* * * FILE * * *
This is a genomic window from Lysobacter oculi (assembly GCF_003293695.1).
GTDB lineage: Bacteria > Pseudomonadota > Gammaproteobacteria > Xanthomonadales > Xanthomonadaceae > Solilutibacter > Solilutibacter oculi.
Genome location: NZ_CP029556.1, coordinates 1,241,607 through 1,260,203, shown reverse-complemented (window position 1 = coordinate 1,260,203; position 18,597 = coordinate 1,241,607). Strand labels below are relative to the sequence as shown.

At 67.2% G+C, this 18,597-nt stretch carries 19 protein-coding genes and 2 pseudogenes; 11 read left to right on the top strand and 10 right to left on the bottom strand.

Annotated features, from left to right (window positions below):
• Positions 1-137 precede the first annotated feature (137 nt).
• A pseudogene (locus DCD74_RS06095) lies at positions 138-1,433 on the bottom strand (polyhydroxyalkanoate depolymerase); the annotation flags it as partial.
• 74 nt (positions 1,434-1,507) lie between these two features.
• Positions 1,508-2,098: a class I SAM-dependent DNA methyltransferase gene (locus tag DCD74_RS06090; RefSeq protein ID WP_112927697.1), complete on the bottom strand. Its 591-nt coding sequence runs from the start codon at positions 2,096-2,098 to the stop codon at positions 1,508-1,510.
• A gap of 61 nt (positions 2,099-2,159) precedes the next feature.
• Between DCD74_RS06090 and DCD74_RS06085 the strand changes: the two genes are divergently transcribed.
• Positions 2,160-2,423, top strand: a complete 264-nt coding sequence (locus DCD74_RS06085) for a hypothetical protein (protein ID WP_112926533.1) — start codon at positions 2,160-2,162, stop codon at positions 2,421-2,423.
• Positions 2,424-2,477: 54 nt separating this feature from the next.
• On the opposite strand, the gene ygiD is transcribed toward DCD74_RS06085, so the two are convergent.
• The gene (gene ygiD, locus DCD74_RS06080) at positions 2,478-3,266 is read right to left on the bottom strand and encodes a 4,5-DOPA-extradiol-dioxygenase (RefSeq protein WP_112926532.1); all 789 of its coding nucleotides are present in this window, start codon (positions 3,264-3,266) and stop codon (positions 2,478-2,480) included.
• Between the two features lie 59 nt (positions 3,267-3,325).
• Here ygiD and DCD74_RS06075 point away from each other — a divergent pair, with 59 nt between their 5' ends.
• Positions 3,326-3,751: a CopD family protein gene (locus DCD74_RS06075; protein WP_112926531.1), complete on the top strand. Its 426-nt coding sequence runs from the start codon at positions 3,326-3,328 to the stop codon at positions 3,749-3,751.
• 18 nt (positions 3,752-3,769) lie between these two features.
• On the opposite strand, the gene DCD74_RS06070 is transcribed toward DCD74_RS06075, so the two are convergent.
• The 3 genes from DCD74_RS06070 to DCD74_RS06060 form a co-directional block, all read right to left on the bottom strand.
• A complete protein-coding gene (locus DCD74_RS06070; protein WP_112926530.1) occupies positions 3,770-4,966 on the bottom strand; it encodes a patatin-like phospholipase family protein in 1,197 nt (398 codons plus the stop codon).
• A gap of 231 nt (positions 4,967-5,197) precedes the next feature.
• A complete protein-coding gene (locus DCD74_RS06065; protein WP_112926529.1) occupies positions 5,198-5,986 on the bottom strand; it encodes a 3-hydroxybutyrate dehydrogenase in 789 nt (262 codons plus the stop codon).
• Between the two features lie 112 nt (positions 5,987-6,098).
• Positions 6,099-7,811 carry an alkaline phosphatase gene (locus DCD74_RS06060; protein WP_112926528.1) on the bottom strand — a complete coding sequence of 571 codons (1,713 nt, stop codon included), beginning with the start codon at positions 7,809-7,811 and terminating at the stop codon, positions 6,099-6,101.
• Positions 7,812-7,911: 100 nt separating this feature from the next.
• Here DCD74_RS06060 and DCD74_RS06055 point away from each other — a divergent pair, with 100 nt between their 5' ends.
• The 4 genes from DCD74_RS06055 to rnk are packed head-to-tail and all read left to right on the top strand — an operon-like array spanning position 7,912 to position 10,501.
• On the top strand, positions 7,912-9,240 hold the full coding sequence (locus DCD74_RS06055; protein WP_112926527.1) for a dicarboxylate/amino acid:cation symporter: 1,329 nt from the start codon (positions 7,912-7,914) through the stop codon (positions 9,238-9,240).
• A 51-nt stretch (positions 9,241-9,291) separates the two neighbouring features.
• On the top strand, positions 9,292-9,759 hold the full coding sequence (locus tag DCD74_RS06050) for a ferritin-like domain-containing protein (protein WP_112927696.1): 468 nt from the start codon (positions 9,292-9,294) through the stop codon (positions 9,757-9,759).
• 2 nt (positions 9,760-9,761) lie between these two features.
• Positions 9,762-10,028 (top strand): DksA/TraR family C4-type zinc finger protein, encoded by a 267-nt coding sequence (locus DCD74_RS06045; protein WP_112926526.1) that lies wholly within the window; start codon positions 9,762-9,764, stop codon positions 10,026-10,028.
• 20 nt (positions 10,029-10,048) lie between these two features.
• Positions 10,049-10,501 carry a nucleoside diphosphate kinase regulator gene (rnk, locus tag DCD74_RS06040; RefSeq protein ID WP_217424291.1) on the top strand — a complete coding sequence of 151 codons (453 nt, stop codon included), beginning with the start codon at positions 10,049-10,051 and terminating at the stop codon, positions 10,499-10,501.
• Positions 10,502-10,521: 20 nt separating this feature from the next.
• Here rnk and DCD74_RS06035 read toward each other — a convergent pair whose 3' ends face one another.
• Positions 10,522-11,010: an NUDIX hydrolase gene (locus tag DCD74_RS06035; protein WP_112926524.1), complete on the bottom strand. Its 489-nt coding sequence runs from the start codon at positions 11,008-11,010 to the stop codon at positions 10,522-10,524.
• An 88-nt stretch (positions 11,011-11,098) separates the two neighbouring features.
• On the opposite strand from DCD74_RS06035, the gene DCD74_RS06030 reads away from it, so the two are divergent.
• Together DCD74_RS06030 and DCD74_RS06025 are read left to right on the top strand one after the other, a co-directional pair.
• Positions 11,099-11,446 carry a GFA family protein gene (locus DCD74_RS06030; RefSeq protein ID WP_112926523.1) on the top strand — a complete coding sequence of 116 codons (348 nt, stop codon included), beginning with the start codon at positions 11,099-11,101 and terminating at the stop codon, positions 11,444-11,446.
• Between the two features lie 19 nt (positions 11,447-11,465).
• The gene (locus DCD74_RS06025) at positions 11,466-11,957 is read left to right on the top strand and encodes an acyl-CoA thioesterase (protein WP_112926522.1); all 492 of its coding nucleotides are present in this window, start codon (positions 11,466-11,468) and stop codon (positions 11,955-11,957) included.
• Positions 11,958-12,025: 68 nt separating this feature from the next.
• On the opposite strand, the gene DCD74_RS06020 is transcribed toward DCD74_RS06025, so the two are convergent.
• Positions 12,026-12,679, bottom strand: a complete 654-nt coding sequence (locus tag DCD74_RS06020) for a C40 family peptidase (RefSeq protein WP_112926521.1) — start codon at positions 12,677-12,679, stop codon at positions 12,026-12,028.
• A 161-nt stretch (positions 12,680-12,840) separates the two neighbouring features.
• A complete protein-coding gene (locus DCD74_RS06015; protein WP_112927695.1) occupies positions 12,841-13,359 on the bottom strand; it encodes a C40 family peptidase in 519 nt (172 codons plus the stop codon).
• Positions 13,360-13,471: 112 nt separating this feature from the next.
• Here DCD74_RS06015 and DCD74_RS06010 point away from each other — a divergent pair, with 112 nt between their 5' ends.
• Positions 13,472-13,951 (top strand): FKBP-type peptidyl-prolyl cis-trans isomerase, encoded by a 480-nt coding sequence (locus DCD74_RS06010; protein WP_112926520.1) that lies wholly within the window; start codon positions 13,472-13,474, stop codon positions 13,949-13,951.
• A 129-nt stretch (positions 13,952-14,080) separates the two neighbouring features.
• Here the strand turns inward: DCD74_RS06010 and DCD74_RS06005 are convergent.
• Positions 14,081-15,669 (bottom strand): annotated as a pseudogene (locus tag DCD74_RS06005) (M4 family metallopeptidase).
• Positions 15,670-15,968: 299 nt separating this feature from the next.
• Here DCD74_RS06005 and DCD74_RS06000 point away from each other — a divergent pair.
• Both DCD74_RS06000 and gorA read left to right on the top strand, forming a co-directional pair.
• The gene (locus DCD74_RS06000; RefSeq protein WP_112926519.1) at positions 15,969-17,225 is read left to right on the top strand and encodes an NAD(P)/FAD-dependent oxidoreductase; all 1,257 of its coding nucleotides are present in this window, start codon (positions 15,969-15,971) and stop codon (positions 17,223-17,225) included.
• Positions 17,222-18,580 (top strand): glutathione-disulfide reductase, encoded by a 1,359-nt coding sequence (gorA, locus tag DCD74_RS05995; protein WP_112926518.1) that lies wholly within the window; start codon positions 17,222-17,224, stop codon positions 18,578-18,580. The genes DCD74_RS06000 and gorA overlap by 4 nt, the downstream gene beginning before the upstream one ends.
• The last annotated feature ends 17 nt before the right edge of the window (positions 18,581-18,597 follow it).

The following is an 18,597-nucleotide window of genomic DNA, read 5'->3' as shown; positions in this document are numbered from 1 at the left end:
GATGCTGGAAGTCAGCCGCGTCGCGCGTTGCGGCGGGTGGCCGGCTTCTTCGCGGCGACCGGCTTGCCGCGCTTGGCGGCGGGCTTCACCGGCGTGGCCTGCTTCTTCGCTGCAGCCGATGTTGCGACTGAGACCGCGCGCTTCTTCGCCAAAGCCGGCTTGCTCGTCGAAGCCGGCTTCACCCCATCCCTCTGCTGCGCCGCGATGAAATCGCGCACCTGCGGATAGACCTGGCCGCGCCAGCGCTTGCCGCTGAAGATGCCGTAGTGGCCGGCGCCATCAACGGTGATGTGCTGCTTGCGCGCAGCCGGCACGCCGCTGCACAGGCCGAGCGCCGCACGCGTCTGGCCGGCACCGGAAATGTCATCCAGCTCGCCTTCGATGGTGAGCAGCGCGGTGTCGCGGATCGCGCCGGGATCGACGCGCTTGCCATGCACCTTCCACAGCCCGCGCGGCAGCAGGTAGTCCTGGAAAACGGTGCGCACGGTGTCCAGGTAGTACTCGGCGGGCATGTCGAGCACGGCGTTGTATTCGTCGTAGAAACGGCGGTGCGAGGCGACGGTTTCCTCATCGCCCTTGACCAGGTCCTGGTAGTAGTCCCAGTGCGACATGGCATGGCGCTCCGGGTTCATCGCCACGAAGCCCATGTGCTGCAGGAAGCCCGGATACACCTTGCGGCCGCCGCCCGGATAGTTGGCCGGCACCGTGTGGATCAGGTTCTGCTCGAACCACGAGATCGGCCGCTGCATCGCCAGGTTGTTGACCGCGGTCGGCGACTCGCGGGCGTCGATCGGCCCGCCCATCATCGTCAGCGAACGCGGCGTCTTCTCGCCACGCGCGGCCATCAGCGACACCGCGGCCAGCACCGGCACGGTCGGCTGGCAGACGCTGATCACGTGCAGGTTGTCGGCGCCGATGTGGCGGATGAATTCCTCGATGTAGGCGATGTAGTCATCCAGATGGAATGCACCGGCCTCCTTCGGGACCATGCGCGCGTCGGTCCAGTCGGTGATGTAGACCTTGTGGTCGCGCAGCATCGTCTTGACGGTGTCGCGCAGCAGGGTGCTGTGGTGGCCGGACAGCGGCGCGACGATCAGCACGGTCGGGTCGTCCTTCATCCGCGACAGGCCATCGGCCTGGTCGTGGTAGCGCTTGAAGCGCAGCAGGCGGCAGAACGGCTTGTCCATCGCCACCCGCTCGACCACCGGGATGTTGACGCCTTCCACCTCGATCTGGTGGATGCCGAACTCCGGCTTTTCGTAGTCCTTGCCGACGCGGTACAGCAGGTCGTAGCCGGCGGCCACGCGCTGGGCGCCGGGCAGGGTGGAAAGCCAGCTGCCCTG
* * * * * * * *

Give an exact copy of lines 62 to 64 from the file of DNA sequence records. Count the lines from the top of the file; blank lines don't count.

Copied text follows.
• The last annotated feature ends 17 nt before the right edge of the window (positions 18,581-18,597 follow it).

The following is an 18,597-nucleotide window of genomic DNA, read 5'->3' as shown; positions in this document are numbered from 1 at the left end:
GATGCTGGAAGTCAGCCGCGTCGCGCGTTGCGGCGGGTGGCCGGCTTCTTCGCGGCGACCGGCTTGCCGCGCTTGGCGGCGGGCTTCACCGGCGTGGCCTGCTTCTTCGCTGCAGCCGATGTTGCGACTGAGACCGCGCGCTTCTTCGCCAAAGCCGGCTTGCTCGTCGAAGCCGGCTTCACCCCATCCCTCTGCTGCGCCGCGATGAAATCGCGCACCTGCGGATAGACCTGGCCGCGCCAGCGCTTGCCGCTGAAGATGCCGTAGTGGCCGGCGCCATCAACGGTGATGTGCTGCTTGCGCGCAGCCGGCACGCCGCTGCACAGGCCGAGCGCCGCACGCGTCTGGCCGGCACCGGAAATGTCATCCAGCTCGCCTTCGATGGTGAGCAGCGCGGTGTCGCGGATCGCGCCGGGATCGACGCGCTTGCCATGCACCTTCCACAGCCCGCGCGGCAGCAGGTAGTCCTGGAAAACGGTGCGCACGGTGTCCAGGTAGTACTCGGCGGGCATGTCGAGCACGGCGTTGTATTCGTCGTAGAAACGGCGGTGCGAGGCGACGGTTTCCTCATCGCCCTTGACCAGGTCCTGGTAGTAGTCCCAGTGCGACATGGCATGGCGCTCCGGGTTCATCGCCACGAAGCCCATGTGCTGCAGGAAGCCCGGATACACCTTGCGGCCGCCGCCCGGATAGTTGGCCGGCACCGTGTGGATCAGGTTCTGCTCGAACCACGAGATCGGCCGCTGCATCGCCAGGTTGTTGACCGCGGTCGGCGACTCGCGGGCGTCGATCGGCCCGCCCATCATCGTCAGCGAACGCGGCGTCTTCTCGCCACGCGCGGCCATCAGCGACACCGCGGCCAGCACCGGCACGGTCGGCTGGCAGACGCTGATCACGTGCAGGTTGTCGGCGCCGATGTGGCGGATGAATTCCTCGATGTAGGCGATGTAGTCATCCAGATGGAATGCACCGGCCTCCTTCGGGACCATGCGCGCGTCGGTCCAGTCGGTGATGTAGACCTTGTGGTCGCGCAGCATCGTCTTGACGGTGTCGCGCAGCAGGGTGCTGTGGTGGCCGGACAGCGGCGCGACGATCAGCACGGTCGGGTCGTCCTTCATCCGCGACAGGCCATCGGCCTGGTCGTGGTAGCGCTTGAAGCGCAGCAGGCGGCAGAACGGCTTGTCCATCGCCACCCGCTCGACCACCGGGATGTTGACGCCTTCCACCTCGATCTGGTGGATGCCGAACTCCGGCTTTTCGTAGTCCTTGCCGACGCGGTACAGCAGGTCGTAGCCGGCGGCCACGCGCTGGGCGCCGGGCAGGGTGGAAAGCCAGCTGCCCTG